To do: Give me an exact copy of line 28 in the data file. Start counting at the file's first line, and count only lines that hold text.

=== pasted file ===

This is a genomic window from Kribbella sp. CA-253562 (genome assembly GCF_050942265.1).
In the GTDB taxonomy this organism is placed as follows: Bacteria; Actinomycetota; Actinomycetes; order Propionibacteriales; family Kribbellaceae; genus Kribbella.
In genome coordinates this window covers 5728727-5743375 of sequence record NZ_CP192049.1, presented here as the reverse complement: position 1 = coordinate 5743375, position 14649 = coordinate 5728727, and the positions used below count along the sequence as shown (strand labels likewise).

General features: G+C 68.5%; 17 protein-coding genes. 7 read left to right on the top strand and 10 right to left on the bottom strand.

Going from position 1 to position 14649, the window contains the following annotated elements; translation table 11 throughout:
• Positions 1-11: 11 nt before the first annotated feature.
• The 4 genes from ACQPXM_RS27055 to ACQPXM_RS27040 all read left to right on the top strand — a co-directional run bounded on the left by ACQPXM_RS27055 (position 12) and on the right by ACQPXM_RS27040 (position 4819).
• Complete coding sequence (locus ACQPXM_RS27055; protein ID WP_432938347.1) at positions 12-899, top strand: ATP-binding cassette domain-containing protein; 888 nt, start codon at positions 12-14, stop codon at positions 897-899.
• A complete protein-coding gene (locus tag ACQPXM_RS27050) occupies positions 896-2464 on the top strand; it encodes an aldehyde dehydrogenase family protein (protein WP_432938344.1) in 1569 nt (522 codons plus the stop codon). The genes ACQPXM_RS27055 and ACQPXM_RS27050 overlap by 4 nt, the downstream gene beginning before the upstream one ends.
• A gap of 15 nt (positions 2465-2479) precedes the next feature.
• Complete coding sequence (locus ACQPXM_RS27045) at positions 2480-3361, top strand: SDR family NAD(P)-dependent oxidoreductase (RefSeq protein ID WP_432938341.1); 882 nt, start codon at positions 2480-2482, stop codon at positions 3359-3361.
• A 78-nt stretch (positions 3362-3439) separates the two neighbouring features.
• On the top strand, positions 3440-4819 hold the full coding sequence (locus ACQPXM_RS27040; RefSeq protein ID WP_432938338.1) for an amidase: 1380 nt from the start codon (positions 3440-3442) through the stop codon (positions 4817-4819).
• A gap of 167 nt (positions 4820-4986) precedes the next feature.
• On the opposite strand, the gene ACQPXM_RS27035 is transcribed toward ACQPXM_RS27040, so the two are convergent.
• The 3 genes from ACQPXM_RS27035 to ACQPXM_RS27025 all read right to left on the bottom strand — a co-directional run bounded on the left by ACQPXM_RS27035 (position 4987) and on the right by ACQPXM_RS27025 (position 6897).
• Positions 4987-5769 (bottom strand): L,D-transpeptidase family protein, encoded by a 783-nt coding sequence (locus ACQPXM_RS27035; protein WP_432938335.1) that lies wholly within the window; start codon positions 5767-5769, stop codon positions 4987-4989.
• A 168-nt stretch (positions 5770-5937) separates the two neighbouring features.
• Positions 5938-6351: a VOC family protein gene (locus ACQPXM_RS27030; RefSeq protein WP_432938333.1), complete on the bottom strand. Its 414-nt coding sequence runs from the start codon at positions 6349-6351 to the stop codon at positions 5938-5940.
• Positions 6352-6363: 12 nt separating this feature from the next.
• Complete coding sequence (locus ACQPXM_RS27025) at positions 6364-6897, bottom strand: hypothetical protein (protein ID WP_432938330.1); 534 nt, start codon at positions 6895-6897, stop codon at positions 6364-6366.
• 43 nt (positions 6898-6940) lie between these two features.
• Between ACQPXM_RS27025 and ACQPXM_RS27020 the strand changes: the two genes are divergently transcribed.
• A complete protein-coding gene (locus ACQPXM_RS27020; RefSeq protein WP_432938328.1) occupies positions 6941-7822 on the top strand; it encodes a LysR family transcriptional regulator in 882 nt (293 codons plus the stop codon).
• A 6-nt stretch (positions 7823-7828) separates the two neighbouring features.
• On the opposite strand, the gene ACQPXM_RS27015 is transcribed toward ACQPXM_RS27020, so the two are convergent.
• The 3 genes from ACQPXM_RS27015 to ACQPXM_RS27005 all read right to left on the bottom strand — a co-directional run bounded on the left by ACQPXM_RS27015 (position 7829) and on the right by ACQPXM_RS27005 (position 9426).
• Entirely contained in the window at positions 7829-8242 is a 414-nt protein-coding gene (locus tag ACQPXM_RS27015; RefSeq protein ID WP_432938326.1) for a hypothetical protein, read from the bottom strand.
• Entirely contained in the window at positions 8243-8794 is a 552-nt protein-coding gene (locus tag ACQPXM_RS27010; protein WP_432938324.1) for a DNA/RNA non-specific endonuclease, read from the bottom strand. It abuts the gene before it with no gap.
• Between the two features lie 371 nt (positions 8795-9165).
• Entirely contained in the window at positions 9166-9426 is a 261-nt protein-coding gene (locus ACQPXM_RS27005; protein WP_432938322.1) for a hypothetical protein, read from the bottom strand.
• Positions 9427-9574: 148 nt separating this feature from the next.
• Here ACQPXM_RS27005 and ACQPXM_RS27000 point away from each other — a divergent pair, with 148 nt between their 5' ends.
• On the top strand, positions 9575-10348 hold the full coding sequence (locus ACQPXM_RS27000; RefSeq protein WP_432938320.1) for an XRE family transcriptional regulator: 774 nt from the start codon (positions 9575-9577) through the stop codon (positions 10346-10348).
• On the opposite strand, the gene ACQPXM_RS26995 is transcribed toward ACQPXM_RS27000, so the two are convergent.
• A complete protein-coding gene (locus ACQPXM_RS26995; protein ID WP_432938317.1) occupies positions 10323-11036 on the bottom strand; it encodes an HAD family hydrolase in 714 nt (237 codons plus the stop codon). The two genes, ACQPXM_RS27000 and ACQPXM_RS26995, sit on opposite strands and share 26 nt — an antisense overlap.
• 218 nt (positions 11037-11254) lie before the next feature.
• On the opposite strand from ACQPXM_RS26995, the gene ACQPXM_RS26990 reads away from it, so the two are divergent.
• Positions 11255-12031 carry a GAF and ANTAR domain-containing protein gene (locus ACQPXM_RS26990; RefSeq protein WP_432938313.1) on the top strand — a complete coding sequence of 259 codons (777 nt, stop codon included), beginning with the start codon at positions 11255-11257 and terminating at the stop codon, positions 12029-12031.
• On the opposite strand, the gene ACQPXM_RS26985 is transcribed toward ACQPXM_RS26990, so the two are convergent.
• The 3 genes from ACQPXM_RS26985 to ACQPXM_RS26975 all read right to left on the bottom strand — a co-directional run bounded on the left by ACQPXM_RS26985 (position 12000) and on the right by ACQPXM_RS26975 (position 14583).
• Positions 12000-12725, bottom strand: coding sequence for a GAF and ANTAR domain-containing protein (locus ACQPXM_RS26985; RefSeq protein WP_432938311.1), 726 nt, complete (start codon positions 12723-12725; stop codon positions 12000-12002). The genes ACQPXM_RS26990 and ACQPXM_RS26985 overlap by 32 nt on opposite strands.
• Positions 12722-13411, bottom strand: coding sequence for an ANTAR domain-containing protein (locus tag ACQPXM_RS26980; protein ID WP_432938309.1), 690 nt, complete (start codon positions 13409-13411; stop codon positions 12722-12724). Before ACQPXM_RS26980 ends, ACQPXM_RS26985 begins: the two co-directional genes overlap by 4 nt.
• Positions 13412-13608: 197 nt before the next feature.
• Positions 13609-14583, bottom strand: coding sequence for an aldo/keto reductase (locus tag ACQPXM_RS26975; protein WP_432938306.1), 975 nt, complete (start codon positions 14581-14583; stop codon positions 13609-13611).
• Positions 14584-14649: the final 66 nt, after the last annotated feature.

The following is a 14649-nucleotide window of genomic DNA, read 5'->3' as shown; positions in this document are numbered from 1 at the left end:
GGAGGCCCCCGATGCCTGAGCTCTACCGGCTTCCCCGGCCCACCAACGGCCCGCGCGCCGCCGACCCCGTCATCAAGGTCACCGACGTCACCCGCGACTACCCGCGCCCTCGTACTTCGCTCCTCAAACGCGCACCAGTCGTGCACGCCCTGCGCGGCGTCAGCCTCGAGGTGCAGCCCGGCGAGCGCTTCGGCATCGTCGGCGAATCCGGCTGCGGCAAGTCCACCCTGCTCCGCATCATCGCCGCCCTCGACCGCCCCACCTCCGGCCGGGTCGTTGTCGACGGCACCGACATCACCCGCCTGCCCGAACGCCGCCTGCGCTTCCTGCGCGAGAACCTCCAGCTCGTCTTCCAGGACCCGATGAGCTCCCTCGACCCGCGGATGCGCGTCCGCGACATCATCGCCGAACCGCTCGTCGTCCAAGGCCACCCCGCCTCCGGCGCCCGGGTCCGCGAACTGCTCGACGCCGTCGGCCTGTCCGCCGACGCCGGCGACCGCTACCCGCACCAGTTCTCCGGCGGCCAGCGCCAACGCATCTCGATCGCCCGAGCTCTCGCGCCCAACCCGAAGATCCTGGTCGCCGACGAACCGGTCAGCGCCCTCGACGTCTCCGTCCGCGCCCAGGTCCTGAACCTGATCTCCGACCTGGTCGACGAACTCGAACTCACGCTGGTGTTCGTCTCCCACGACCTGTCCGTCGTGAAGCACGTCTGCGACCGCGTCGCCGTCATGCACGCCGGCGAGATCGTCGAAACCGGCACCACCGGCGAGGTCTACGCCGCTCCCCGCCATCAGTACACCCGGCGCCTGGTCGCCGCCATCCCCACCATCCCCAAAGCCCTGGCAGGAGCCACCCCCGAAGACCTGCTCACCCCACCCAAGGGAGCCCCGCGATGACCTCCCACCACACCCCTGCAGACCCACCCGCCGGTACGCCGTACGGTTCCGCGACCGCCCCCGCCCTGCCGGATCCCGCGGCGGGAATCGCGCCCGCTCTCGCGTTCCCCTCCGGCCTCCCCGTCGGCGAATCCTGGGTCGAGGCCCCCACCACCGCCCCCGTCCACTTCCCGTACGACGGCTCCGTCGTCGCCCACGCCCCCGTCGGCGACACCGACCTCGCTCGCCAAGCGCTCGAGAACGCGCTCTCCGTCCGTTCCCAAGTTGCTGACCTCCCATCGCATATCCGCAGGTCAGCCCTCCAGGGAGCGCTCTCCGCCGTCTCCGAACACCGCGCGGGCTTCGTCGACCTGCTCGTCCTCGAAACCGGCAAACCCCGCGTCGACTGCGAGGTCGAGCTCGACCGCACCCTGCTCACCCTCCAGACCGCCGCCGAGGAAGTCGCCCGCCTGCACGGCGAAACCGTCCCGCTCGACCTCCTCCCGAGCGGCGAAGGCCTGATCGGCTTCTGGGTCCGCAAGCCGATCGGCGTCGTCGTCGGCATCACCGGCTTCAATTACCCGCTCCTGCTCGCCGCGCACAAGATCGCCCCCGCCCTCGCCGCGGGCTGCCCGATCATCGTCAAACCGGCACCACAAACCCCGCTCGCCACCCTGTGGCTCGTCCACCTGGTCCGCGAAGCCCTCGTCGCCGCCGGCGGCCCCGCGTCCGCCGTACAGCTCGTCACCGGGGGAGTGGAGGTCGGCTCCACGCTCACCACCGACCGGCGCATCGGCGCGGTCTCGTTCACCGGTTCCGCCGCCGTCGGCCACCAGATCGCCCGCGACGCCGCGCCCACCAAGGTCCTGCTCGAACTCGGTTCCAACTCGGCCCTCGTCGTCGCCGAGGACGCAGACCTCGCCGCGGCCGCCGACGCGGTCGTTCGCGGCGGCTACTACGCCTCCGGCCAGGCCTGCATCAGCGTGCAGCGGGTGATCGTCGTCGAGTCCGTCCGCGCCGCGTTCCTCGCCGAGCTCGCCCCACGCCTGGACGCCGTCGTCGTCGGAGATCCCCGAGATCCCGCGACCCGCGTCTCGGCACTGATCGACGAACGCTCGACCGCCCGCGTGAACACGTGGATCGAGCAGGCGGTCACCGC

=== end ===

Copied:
• Entirely contained in the window at positions 7829-8242 is a 414-nt protein-coding gene (locus tag ACQPXM_RS27015; RefSeq protein ID WP_432938326.1) for a hypothetical protein, read from the bottom strand.